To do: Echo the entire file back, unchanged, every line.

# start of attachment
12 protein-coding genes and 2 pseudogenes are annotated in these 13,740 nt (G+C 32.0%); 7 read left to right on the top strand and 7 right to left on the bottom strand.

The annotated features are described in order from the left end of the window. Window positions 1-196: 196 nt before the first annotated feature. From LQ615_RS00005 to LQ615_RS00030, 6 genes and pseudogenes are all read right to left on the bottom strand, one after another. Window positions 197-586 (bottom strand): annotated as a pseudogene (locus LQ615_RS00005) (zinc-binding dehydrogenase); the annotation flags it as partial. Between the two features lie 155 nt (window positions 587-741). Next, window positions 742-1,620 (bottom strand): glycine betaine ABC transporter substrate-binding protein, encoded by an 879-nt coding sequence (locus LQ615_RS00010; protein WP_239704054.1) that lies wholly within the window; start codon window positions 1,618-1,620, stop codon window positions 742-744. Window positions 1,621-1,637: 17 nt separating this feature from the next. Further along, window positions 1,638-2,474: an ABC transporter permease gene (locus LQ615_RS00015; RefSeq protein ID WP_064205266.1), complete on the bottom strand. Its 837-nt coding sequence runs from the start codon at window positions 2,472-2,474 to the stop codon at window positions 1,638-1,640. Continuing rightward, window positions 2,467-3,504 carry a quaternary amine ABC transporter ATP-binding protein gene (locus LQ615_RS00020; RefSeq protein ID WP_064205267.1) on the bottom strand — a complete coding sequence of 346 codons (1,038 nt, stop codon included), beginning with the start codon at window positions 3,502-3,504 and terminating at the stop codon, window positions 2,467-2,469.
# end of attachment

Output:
12 protein-coding genes and 2 pseudogenes are annotated in these 13,740 nt (G+C 32.0%); 7 read left to right on the top strand and 7 right to left on the bottom strand.

The annotated features are described in order from the left end of the window. Window positions 1-196: 196 nt before the first annotated feature. From LQ615_RS00005 to LQ615_RS00030, 6 genes and pseudogenes are all read right to left on the bottom strand, one after another. Window positions 197-586 (bottom strand): annotated as a pseudogene (locus LQ615_RS00005) (zinc-binding dehydrogenase); the annotation flags it as partial. Between the two features lie 155 nt (window positions 587-741). Next, window positions 742-1,620 (bottom strand): glycine betaine ABC transporter substrate-binding protein, encoded by an 879-nt coding sequence (locus LQ615_RS00010; protein WP_239704054.1) that lies wholly within the window; start codon window positions 1,618-1,620, stop codon window positions 742-744. Window positions 1,621-1,637: 17 nt separating this feature from the next. Further along, window positions 1,638-2,474: an ABC transporter permease gene (locus LQ615_RS00015; RefSeq protein ID WP_064205266.1), complete on the bottom strand. Its 837-nt coding sequence runs from the start codon at window positions 2,472-2,474 to the stop codon at window positions 1,638-1,640. Continuing rightward, window positions 2,467-3,504 carry a quaternary amine ABC transporter ATP-binding protein gene (locus LQ615_RS00020; RefSeq protein ID WP_064205267.1) on the bottom strand — a complete coding sequence of 346 codons (1,038 nt, stop codon included), beginning with the start codon at window positions 3,502-3,504 and terminating at the stop codon, window positions 2,467-2,469.